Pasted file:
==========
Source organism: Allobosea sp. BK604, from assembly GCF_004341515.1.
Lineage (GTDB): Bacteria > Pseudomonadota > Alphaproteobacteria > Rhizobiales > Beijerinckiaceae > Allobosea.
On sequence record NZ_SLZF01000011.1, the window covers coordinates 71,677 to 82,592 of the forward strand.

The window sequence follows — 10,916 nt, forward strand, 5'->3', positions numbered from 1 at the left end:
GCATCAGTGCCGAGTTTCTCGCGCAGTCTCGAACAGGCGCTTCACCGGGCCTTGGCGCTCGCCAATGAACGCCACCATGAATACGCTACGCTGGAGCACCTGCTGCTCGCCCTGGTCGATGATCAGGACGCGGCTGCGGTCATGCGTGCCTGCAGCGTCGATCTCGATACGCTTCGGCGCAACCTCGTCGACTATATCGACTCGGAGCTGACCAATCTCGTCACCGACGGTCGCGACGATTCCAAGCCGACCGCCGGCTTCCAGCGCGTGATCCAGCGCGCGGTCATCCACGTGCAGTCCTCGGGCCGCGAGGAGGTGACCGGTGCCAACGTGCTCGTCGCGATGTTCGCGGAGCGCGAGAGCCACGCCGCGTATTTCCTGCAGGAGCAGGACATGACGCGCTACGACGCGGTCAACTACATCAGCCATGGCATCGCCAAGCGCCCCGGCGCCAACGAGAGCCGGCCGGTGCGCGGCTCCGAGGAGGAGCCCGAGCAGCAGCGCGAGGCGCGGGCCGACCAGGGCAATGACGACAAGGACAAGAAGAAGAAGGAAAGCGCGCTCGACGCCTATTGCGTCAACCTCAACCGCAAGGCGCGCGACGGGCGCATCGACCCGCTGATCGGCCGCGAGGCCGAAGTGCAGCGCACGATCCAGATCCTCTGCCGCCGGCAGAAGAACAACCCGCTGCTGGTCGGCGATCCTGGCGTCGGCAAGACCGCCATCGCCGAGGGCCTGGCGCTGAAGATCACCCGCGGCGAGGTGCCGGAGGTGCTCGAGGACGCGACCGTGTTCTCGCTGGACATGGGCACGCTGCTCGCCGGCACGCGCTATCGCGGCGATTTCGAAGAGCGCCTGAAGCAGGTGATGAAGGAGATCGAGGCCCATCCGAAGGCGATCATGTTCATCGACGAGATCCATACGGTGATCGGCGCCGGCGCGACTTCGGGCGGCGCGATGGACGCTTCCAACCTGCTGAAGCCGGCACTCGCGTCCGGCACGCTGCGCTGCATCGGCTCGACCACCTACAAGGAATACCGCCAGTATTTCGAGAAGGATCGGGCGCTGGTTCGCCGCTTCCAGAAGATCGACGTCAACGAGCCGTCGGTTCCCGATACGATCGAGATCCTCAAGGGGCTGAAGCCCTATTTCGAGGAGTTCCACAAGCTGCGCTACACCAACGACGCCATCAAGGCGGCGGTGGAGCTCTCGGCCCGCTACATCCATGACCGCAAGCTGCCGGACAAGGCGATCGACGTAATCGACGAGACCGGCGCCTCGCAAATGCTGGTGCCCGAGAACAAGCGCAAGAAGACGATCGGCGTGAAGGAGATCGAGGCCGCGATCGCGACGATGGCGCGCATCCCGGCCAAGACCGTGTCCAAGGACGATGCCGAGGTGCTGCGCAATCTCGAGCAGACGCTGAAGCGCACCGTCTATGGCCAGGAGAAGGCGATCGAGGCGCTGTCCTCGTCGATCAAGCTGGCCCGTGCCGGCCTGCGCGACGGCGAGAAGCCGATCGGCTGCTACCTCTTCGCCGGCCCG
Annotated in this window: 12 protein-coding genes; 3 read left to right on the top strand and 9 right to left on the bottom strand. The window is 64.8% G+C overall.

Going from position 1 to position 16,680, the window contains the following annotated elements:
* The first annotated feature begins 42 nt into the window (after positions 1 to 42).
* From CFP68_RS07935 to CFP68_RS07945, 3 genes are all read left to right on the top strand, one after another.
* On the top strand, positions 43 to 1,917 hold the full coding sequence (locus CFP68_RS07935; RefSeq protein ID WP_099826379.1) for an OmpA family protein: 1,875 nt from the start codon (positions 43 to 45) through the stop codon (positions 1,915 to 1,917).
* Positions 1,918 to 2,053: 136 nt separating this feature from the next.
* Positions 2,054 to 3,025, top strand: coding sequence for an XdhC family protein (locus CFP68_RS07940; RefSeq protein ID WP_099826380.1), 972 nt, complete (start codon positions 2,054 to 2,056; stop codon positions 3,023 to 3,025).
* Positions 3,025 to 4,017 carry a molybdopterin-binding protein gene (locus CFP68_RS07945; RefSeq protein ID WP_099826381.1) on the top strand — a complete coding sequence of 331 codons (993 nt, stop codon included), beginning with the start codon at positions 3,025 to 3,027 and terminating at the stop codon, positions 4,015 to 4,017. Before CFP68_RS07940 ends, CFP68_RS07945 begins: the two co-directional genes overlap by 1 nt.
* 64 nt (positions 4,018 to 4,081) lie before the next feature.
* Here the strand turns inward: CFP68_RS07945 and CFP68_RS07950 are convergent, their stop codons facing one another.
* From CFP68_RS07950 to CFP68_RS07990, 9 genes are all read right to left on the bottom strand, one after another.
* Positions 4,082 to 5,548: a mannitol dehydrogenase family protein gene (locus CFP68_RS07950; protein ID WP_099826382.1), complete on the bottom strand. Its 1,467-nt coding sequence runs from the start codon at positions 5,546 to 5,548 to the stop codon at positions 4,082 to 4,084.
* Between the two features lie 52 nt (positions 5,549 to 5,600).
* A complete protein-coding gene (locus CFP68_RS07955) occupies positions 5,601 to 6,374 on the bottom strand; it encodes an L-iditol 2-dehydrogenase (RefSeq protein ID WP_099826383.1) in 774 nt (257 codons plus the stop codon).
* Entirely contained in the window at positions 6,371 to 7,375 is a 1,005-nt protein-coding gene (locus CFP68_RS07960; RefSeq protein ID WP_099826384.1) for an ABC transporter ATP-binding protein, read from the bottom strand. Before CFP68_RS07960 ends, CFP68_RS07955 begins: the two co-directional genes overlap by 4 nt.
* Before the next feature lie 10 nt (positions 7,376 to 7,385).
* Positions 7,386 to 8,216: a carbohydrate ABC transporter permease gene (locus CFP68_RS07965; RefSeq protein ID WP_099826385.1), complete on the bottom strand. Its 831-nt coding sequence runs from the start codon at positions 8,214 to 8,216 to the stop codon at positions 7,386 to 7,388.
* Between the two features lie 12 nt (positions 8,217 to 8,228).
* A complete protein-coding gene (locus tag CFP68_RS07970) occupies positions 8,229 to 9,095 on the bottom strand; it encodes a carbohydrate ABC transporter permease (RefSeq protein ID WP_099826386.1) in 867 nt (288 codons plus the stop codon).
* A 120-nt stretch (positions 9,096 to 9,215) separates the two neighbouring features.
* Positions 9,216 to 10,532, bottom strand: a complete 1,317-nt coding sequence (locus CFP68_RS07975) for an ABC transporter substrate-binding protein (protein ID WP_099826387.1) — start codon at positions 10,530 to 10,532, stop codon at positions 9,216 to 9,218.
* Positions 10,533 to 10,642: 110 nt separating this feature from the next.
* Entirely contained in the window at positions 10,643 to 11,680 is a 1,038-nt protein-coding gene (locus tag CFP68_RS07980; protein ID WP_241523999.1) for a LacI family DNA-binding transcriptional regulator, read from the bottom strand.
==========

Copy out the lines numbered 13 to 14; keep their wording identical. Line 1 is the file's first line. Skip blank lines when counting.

* Positions 3,025 to 4,017 carry a molybdopterin-binding protein gene (locus CFP68_RS07945; RefSeq protein ID WP_099826381.1) on the top strand — a complete coding sequence of 331 codons (993 nt, stop codon included), beginning with the start codon at positions 3,025 to 3,027 and terminating at the stop codon, positions 4,015 to 4,017. Before CFP68_RS07940 ends, CFP68_RS07945 begins: the two co-directional genes overlap by 1 nt.
* 64 nt (positions 4,018 to 4,081) lie before the next feature.